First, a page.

Thursday, August 19, 2010

Two Movies Highlight the Problem of Farmers Committing Suicide

This is my latest article published in Technorati.com, a tech website.

I am glad the movie Peepli Live has inadvertently set the silver screens on fire, well sort of. It has highlighted the case of farmers committing suicide in India which I had written about in many articles on my blog. Faced with crops failing because of lack of rain, farmers in India have been committing suicide unable to pay back the loans they have taken from local money lenders. Indian farmers have been living in abject poverty despite the progress the country is making in fields such as outsourcing, technology, infrastructure and biotechnology.

What is at the root of this frustration? Indian farmers have long been living a subsistence existence because the benefits of liberalization and the newly set-free-from-shackles regime of tax cuts have not benefited them. Their land holdings are small and they are forced to borrow money from local money lenders with promise of paying them back after the crops are harvested. When crops fail they fail too.

Peepli Live (I have not seen the film yet) is about such a subsistence farmer in the village of Peepli who announces that he will be committing suicide to the media. This brings teams of television and other media journalists to cover the development which they assume would be of significant news value. I am not sure what happens in the end.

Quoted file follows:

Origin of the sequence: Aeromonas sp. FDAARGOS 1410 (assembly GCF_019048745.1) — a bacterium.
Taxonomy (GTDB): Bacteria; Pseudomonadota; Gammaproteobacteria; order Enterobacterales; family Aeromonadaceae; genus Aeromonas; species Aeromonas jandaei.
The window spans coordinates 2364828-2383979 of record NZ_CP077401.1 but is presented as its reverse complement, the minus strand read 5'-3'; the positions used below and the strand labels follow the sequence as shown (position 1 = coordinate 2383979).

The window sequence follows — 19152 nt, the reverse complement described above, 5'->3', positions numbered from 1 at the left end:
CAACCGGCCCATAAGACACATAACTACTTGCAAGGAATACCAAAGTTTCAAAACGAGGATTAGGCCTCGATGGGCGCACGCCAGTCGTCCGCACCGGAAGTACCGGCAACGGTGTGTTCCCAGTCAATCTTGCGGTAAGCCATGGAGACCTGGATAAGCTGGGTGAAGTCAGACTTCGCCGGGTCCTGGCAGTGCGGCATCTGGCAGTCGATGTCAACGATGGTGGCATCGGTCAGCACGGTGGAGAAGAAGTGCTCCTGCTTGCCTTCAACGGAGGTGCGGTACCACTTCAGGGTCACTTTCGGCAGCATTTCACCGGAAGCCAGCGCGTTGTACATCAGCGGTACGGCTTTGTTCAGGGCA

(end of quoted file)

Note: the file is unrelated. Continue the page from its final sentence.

Another significant movie which highlights the plight of farmers who commits suicide is produced by writer, entrepreneur and journalist Harini Calamur is Jhing Chak Jhing. The movie has won many awards and is running to packed houses in several theatres around Maharashtra. The movie is titled after a colloquialism used by children while playing and looks at the problem from the eyes of a child. The movie (from what I hear as I have not seen it so far, but I mean to) is less sensational in its treatment but is a serious movie worth a look. Wonder if it will come to a theatre in New Bombay.

Both these films have succeeded in highlighting the problem. It remains to be seen what solutions will be offered by the government which has not taken a keen interest in solving this problem so far.

3 comments:

ms said...

i wish harini calamur's movie had the support of some bollywood celebrity. sometimes great works are lost in the shadows because they don't have a spotlight shining on them. what amirkhan has done for peepli-live guaratees its commercial success even though it may not be of the same high standard as jhing chak jhing. i felt the same after watching "blue umbrella".

wanderer said...

I am looking forward to watching the movie...

John P Matthew said...

watch it!